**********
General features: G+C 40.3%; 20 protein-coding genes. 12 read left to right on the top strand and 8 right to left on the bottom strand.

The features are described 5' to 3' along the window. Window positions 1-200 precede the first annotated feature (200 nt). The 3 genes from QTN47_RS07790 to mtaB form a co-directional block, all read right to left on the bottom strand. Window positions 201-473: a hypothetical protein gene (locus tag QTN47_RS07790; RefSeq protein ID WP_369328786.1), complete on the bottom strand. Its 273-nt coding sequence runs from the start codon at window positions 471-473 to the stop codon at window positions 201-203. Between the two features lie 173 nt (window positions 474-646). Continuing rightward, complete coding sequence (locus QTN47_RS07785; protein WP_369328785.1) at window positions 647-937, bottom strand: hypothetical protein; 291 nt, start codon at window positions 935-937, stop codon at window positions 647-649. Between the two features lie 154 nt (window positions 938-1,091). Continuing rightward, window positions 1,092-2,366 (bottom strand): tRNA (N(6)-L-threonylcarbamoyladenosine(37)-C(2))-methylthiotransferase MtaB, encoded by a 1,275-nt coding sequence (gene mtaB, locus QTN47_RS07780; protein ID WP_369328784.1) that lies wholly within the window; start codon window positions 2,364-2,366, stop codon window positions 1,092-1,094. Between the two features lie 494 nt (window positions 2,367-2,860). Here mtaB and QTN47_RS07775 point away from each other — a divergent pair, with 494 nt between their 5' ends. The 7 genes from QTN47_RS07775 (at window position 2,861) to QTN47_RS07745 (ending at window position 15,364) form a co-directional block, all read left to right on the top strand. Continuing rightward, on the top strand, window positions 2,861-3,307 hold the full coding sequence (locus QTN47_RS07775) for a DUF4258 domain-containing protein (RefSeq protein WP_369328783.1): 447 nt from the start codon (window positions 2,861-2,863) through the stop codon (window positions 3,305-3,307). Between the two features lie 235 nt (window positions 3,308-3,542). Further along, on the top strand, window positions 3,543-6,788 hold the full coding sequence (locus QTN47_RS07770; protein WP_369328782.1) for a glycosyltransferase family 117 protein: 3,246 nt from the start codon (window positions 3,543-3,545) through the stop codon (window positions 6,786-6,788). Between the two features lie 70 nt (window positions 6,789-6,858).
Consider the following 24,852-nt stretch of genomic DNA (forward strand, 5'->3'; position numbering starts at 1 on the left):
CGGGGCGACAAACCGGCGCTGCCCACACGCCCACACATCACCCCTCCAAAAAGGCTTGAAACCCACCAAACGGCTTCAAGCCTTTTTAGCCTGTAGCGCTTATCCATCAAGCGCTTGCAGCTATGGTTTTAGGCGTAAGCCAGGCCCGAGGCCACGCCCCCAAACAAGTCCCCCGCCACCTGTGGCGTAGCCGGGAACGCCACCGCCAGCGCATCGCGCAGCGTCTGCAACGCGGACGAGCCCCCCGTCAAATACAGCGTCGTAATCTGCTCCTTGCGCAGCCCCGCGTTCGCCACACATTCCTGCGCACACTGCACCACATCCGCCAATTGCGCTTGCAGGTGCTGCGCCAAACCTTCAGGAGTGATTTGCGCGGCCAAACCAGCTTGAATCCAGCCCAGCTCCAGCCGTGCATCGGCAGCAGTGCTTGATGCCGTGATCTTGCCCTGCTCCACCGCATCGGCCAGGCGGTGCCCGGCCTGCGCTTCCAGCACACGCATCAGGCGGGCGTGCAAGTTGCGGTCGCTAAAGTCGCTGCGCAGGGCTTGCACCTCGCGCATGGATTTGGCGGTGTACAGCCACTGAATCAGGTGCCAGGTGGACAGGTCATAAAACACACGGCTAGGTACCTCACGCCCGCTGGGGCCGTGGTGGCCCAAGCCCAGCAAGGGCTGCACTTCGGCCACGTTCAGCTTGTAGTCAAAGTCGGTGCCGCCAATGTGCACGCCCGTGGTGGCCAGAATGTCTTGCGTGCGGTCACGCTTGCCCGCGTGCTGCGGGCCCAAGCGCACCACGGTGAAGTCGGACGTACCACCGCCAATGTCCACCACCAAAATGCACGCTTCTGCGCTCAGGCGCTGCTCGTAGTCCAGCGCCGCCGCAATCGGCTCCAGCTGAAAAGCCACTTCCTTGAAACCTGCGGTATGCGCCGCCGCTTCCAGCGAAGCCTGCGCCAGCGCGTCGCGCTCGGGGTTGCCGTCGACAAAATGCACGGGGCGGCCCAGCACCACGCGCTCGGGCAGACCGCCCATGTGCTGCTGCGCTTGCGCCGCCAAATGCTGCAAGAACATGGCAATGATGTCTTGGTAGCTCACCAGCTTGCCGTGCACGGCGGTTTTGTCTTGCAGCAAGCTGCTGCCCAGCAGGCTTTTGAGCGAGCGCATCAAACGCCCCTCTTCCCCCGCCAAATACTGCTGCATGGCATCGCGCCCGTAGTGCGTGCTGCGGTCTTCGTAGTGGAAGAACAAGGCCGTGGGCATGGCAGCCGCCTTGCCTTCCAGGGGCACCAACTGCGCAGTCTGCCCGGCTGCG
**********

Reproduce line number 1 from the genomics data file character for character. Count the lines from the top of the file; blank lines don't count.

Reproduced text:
General features: G+C 40.3%; 20 protein-coding genes. 12 read left to right on the top strand and 8 right to left on the bottom strand.